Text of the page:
A Bird in the Bush is Worth . . .
By Audrey W.
“Man, you would not believe what just happened to me.”
The other members of Station 51’s A-shift eyed their paramedic crewmate, John Gage, who’d just come into the dayroom where they were gathered in front of the TV.
Chet and Marco were seated on the leather couch against the far wall below a window; Roy, Mike and Captain Stanley were in chairs they’d pulled just beyond the center of the room from the table that was at the kitchen end.
“Are you okay?” Captain Stanley asked over his right shoulder, a slight grin on his face since John obviously appeared to still be well. “Because if you need a paramedic,” he teased as he motioned toward Roy, “we have a qualified one right here.”
“I’m fine,” Gage casually assured. He walked to the stove to see if there was any coffee left in a pot on one of the burners. When he saw there was enough, he reached for a cup from a nearby cupboard as he explained, “I just had the most remarkable conversation with a bird, that’s all.”
“A bird?” The captain asked.
“That’s right.” John took a sip of his just poured coffee. “A bird.”
Roy turned in his seat to face his partner. “What did you two talk about?”
The younger man snorted a laugh. “Well, actually it was more of a one-sided conversation. With me doin’ all the talkin’ of course. But the bird stayed and listened the whole time.”
“So that’s where he’s been,” Chet said with a nod. “Out chatting with a parrot.”
“Not a parrot, Chet. Just a bird.”
Chet looked at the others, a smirk on his face. “And all this time I thought a parrot was a bird.”
John screwed up his face in annoyance. “Oh, c’mon. You know what I mean.” With the cup in one hand, he grabbed a spare chair by the back and moved it over in line with the others. As he took a seat, he continued, “Anyway, I was bringin’ in the push mower I left out after cutting the grass earlier today, and I noticed this little bird sittin’ in the bushes just outside the bay doors. I got a bit closer to get a better look. He just stayed there. So I started talkin’ to ‘im. Just kind of a ‘hey, how’re you doin’?’ an’ how brave he was. . .that kinda stuff to start out.”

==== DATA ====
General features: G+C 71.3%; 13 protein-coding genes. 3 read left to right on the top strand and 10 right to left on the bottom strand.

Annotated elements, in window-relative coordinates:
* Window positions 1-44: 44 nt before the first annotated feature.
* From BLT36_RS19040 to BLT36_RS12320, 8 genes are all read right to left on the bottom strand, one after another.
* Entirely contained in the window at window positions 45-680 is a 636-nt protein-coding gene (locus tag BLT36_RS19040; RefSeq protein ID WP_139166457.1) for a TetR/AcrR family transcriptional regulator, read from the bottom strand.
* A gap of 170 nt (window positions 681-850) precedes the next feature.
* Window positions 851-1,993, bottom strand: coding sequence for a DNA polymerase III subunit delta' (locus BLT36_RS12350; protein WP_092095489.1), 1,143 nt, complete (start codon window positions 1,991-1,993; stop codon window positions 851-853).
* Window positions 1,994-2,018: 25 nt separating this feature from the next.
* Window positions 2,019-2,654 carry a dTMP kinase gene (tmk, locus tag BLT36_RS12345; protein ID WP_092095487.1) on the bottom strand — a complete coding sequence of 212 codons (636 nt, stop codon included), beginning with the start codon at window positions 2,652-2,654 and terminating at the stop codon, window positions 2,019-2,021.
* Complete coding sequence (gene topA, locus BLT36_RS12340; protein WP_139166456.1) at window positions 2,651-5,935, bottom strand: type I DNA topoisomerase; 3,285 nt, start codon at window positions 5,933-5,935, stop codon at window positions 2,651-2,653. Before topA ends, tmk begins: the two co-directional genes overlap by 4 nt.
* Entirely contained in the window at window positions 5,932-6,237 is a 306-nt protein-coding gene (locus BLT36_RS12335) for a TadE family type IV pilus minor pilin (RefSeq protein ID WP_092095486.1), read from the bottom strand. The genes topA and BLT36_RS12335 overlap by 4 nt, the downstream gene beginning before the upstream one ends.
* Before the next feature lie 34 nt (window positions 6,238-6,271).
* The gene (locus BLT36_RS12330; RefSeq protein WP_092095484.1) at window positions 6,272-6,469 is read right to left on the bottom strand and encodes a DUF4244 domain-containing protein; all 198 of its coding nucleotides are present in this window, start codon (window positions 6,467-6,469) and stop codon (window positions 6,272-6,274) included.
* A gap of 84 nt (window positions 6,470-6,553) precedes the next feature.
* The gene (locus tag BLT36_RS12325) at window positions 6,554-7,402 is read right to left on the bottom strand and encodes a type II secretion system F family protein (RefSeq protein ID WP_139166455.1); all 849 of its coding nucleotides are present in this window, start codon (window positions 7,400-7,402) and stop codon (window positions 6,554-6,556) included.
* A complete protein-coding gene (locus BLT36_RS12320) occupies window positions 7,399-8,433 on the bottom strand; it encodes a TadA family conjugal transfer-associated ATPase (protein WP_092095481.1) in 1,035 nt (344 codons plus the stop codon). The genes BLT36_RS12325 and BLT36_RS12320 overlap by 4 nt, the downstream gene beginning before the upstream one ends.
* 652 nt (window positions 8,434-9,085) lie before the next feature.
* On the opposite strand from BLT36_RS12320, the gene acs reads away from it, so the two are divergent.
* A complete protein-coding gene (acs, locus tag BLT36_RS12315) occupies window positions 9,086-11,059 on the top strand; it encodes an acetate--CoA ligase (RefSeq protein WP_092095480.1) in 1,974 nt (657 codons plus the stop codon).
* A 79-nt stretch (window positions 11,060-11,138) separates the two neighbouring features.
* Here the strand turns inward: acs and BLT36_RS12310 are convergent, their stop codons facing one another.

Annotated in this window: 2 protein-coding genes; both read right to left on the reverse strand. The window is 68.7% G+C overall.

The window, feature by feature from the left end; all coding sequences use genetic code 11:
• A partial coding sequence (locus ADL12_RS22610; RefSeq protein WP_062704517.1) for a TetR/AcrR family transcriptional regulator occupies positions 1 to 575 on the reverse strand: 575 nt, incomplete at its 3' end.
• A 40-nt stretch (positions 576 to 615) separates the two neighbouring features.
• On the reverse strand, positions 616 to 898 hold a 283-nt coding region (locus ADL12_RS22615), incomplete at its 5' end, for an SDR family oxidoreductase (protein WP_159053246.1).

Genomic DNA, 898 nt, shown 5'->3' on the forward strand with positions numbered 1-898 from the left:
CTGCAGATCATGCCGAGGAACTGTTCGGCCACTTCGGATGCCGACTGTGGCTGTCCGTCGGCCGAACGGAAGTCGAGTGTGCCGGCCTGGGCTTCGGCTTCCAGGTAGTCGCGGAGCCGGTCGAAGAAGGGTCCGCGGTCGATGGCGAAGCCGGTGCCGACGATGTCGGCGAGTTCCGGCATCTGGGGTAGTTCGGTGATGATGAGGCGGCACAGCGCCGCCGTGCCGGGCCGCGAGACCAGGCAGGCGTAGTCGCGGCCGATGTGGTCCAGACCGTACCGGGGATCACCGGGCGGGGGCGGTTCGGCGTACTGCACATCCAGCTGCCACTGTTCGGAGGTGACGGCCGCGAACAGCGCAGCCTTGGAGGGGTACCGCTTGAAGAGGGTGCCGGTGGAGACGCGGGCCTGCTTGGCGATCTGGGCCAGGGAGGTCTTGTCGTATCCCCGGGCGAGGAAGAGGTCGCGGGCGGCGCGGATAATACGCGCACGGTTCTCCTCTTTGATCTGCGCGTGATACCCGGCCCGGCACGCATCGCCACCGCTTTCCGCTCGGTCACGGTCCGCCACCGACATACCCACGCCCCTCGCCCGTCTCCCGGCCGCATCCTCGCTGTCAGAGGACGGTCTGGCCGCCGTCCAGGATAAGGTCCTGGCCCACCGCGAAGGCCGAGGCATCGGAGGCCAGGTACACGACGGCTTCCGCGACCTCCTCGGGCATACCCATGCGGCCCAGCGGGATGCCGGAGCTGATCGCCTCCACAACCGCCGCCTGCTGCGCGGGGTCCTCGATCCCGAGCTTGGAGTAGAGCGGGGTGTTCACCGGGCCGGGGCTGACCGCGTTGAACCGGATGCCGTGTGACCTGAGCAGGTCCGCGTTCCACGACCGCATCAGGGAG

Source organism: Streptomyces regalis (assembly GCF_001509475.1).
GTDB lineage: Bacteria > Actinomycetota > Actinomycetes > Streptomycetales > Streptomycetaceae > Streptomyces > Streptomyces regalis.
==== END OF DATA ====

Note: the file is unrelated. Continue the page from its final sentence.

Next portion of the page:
“Let me guess,” Roy said. “It ended less than five minutes later when he got scared and took off.”
“No,” John said with a shake of his head. “No, not at all. As a matter of fact, I only got within a few feet of ‘um and stopped so I wouldn’t scare the bird off.” He grinned. “When I came in, he was still there. Hadn’t budged.”
He suddenly got an ill expression on his face. “Now that I think about it, he didn’t move at all. . . not even his head.”
“Maybe he’s in need of a paramedic,” the captain stated dryly. “If you get my drift.”
That got all the men up out of their seats, John in the lead. The five quickly followed the dark-haired paramedic out of the room, through the apparatus bay and into the front driveway. Sure enough, the bird was still perched in the bush, just as he had said.
“He does look a little stiff,” Roy commented.
“Good one, Gage,” Mike quipped. “You bored the poor thing to death.”
The paramedic rolled his eyes at the comment.
Captain Stanley sighed. “Well, someone get me a pair of gloves. We don’t need a dead bird hanging around . . .”
Chet walked past his superior officer and grabbed the feathered creature with his bare hands.
“Kelly! Didn’t your mom ever tell you not to touch dead things? We don’t know what killed it.”
“Now watch, he’s going to need a paramedic next,” Marco mumbled to Mike, who in return snickered.
“Relax, Cap. It’s not dead. It’s not even real.”
John’s lower jaw dropped. “What?”
“It’s fake. I saw a bunch of these things for sale at a store. I had to get one ta see if it could trick anyone. I guess I got my answer. It can trick a few someones.” He shrugged. “April fools.”
Gage pulled back in surprise. “April fools? It’s not April Fools Day anymore. It’s April fourth!”
“I know, but if I’d done it on April first, you’d’ve figured it out for sure.”
The prankster followed his grumbling shiftmate and the others back into the station. As they walked through the bay toward the dayroom, he held the bird still in his hand up to eye level. It did look real. With a grin he winked at the inanimate object.
There were two other unsuspecting crews that pulled duty at the station when they were off. Surely there was at least one other person within them as gullible as John Gage. Maybe this bird in his hand was worth another prank in the bush.
This story was inspired by a fake bird my husband put in a tree here. . .not to trick me, but when I told him I couldn't get over how this bird stayed in the tree and didn't move. . .and I'd taken pictures. . .well. . .
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